Prince William and Prince Harry
Prince William and Prince Harry Gareth Fuller/POOL

Queen Elizabeth II's former royal aide shared her belief that Prince Harry can still mend his rift with the British Royal Family. She suggested that the first death anniversary of the late monarch could help lead the path toward a reconciliation.

Ailsa Anderson, the former communications and press secretary of Queen Elizabeth II, remembered the monarch during a recent interview with royal reporter Camilla Tominey on GB News. She remarked at how time had somehow "gone slowly" since Her Majesty's death on Sept. 8 last year and yet it also "raced past" saying, "I can't believe it...if you think this time last year when obviously we saw those images of the Queen looking frail and then of course it happened."

Her Majesty's death brought the royal family together, including Prince Harry and Meghan Markle, who attended her days-long funeral services. The Sussexes quit their royal roles in 2020 and are not on good terms with the other royals given reports of a feud between the duke and his father, King Charles III and his brother, Prince William.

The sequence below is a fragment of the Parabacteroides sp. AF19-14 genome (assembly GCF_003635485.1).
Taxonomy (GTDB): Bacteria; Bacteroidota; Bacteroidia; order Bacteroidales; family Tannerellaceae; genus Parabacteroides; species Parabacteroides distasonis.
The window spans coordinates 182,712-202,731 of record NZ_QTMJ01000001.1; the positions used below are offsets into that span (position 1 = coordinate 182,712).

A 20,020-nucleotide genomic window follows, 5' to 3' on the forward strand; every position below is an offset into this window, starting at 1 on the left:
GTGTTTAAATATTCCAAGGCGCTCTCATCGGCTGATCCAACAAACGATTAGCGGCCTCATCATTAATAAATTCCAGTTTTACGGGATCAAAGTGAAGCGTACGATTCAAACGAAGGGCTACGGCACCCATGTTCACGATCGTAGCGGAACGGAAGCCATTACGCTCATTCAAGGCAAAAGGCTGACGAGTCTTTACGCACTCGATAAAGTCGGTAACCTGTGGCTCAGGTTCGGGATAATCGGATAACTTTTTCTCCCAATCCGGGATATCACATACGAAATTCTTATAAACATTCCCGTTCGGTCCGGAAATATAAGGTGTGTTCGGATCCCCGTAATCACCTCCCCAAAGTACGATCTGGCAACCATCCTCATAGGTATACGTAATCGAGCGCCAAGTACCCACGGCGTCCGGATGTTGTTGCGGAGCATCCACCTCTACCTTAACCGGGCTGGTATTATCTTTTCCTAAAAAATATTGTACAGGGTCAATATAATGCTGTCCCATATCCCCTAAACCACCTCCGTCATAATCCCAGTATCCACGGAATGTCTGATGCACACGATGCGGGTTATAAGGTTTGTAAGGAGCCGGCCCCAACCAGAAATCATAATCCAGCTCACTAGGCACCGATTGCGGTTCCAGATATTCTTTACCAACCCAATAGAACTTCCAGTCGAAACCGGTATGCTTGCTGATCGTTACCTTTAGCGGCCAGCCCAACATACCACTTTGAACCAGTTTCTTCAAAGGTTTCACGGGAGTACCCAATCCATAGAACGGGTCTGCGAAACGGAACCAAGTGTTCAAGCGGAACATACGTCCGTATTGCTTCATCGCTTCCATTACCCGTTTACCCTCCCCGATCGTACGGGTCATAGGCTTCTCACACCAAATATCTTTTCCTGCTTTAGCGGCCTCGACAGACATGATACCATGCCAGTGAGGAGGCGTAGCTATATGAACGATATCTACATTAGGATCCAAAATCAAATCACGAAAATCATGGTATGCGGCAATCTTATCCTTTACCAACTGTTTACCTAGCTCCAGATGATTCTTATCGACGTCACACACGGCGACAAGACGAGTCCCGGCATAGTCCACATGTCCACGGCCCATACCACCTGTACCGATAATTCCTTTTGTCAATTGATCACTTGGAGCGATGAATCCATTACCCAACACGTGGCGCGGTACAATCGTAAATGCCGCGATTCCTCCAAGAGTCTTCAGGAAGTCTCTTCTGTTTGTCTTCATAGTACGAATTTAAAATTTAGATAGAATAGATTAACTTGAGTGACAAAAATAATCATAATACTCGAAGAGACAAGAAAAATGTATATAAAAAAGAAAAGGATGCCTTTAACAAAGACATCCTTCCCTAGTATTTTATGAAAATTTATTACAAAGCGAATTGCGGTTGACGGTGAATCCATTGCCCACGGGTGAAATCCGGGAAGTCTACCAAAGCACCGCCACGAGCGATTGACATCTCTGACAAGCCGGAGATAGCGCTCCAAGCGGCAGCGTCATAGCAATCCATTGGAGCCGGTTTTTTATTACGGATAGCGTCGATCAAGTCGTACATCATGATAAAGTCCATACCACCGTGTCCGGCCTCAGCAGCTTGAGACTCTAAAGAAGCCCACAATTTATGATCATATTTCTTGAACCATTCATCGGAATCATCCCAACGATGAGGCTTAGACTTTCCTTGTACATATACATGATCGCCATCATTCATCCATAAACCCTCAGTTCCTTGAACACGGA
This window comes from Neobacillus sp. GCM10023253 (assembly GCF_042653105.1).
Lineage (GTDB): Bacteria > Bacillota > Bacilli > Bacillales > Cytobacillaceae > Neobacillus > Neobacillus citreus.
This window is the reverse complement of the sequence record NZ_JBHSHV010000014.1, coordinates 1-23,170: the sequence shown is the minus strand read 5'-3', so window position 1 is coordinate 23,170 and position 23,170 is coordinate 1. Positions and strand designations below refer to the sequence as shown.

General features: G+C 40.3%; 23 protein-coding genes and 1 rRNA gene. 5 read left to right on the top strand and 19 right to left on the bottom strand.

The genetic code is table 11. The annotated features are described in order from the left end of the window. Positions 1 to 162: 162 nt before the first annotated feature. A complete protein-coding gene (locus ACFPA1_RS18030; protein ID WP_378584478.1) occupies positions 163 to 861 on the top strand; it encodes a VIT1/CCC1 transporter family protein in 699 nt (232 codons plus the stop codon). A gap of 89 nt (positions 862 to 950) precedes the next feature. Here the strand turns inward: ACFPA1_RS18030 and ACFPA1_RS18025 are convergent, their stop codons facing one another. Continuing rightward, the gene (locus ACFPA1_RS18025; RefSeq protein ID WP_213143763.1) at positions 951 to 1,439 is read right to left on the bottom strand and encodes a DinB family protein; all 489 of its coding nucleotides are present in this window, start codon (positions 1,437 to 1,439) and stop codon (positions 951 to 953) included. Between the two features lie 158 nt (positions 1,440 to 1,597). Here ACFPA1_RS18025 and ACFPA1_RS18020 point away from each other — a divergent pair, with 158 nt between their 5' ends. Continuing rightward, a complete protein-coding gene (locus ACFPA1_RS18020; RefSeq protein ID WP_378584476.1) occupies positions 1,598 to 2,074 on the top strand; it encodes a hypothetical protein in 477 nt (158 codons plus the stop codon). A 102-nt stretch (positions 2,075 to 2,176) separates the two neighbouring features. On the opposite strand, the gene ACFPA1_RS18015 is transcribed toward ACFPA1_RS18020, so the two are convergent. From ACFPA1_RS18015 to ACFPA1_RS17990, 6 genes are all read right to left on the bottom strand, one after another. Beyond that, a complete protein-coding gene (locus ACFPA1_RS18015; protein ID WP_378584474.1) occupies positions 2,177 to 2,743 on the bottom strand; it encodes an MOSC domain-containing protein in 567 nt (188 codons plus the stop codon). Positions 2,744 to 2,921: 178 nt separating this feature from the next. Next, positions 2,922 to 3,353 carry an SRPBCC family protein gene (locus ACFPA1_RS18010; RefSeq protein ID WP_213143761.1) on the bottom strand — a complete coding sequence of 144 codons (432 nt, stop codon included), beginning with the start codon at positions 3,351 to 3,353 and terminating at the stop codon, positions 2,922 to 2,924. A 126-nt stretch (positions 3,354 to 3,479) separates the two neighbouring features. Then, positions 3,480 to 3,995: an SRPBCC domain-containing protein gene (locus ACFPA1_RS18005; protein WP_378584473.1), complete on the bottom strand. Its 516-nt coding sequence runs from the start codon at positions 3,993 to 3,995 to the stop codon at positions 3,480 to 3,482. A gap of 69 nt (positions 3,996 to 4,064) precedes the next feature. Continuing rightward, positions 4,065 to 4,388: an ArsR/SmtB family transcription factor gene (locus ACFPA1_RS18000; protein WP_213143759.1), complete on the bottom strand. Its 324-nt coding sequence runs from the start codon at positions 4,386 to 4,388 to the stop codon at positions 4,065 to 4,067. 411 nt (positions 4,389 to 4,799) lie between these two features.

The 38-year-old has since spoken up about his tense relationship with his family in his memoir "Spare." He has also gone on TV interviews to talk about the lack of support he received from them for his mental health struggles.

When asked for her PR perspective on the Sussexes' popularity and their future relationship with the royals, Anderson admitted that she has not "got a crystal ball" and so does not "know what is going to happen in the future."

But she acknowledged that Prince Harry seems to be doing great in the U.S.A. as he continues to work on his charities away from the royal fold. She told Tominey, "He is obviously working very hard on his charities, on the Invictus Games, which has been a celebrated success. I'm the daughter of a military officer. I know what it's like when you're injured in the military and you feel like you don't get the support."

She called the Invictus Games "a real testimony to his passion for the Armed Forces that he does this year after year after year."

As for the duke's relationship with the royals, Anderson pointed out that it is a family matter and that "families have disputes." She said she "can't think of one family that doesn't have an up or down" but believes that any dispute can be resolved.

She added, "Obviously, according to the media, there's a lack of trust between family members now but I am a firm believer in reconciliation and who knows what is going to happen down the track?" Anderson believes "there are things that will bring the family together" and suggested the announcement by the U.K.'s Cabinet Office about a memorial for Queen Elizabeth II. The plans for both a permanent memorial and a national legacy programme in honour of Queen Elizabeth's life of service will be unveiled in what would have been her 100th birthday in 2026.